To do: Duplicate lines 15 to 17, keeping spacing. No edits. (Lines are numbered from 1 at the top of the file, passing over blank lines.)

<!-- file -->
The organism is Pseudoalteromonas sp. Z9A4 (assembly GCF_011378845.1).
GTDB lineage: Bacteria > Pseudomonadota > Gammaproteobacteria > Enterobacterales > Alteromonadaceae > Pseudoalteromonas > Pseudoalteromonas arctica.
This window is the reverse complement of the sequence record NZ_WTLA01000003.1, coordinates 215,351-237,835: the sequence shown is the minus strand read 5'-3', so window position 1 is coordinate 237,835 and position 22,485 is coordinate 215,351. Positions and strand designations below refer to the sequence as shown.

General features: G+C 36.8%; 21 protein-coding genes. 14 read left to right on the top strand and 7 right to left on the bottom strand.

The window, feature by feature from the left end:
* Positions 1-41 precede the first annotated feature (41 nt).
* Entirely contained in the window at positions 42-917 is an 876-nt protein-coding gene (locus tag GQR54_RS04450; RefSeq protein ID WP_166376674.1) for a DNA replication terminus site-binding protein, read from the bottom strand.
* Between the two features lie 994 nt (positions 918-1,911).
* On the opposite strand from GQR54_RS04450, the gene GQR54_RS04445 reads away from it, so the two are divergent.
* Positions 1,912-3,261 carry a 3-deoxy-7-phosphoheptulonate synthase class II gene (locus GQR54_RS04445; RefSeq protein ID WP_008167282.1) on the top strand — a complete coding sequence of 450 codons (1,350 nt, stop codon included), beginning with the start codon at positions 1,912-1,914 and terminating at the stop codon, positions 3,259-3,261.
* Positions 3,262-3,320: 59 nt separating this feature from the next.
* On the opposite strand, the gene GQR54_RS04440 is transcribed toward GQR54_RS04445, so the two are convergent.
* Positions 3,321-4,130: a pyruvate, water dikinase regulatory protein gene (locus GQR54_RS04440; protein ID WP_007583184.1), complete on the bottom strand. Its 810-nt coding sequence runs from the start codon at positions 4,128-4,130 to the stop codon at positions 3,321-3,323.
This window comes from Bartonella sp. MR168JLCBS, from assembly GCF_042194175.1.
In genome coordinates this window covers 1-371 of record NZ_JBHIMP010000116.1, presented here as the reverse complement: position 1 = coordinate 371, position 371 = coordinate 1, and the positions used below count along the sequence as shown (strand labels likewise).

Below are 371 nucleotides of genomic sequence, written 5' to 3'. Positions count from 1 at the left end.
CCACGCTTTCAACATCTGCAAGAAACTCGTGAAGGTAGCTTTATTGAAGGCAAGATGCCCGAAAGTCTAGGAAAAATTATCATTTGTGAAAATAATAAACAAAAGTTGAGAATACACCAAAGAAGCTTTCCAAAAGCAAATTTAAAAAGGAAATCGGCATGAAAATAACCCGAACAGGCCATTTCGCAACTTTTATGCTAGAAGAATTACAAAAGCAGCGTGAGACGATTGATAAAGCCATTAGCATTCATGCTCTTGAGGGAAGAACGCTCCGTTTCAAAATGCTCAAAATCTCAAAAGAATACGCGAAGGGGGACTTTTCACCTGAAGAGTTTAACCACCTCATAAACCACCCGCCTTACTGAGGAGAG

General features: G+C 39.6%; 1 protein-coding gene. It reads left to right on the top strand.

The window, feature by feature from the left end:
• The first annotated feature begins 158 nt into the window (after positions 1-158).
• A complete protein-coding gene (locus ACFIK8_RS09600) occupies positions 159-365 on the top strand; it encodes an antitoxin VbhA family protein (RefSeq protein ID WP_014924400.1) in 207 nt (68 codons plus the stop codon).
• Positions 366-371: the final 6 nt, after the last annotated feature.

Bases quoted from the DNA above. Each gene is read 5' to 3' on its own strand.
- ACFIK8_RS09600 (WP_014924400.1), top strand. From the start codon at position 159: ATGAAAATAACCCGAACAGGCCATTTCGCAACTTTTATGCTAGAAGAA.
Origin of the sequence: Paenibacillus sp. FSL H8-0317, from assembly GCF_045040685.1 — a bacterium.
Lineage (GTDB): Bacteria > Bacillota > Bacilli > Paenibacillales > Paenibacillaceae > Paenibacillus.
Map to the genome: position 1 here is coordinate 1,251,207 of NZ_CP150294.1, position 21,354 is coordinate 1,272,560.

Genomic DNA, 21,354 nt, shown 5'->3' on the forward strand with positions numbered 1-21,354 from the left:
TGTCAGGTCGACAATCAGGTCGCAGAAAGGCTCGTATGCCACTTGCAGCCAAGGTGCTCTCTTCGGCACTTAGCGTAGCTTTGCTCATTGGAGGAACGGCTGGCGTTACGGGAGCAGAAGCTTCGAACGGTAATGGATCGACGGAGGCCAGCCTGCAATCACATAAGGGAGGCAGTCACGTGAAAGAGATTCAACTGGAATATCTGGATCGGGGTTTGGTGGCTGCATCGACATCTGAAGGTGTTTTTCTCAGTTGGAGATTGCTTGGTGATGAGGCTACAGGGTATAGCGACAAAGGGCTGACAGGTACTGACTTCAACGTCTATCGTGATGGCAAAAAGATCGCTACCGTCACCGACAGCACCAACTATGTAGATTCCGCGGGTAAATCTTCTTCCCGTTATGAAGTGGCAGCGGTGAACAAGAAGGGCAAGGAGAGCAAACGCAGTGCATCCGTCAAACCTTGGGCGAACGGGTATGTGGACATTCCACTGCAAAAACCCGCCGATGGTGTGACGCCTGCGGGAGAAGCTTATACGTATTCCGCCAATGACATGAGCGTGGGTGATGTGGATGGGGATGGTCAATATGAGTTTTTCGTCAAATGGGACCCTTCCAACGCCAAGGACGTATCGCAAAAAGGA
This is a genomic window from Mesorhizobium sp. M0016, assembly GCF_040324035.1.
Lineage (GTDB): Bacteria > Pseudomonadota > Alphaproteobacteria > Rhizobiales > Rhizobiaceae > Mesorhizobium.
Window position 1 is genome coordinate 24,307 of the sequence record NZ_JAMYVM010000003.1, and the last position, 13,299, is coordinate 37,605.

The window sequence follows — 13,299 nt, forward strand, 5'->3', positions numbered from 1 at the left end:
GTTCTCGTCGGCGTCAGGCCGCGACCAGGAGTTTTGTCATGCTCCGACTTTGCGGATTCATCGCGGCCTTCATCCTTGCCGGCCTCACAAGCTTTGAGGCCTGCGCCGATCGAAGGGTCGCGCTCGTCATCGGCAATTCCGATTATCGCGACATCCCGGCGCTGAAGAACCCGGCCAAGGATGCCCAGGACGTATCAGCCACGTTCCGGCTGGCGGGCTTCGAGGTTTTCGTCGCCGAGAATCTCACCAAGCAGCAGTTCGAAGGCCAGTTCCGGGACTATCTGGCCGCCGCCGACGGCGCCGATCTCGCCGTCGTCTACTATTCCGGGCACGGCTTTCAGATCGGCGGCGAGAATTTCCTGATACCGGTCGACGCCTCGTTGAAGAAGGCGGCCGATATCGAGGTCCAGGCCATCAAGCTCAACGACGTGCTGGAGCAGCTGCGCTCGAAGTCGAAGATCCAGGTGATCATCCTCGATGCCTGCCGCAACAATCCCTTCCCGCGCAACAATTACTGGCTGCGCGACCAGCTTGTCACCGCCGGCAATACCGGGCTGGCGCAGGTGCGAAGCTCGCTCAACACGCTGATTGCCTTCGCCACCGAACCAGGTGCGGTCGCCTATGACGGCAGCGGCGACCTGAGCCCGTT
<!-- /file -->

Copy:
In genome coordinates this window covers 1-371 of record NZ_JBHIMP010000116.1, presented here as the reverse complement: position 1 = coordinate 371, position 371 = coordinate 1, and the positions used below count along the sequence as shown (strand labels likewise).

Below are 371 nucleotides of genomic sequence, written 5' to 3'. Positions count from 1 at the left end.
CCACGCTTTCAACATCTGCAAGAAACTCGTGAAGGTAGCTTTATTGAAGGCAAGATGCCCGAAAGTCTAGGAAAAATTATCATTTGTGAAAATAATAAACAAAAGTTGAGAATACACCAAAGAAGCTTTCCAAAAGCAAATTTAAAAAGGAAATCGGCATGAAAATAACCCGAACAGGCCATTTCGCAACTTTTATGCTAGAAGAATTACAAAAGCAGCGTGAGACGATTGATAAAGCCATTAGCATTCATGCTCTTGAGGGAAGAACGCTCCGTTTCAAAATGCTCAAAATCTCAAAAGAATACGCGAAGGGGGACTTTTCACCTGAAGAGTTTAACCACCTCATAAACCACCCGCCTTACTGAGGAGAG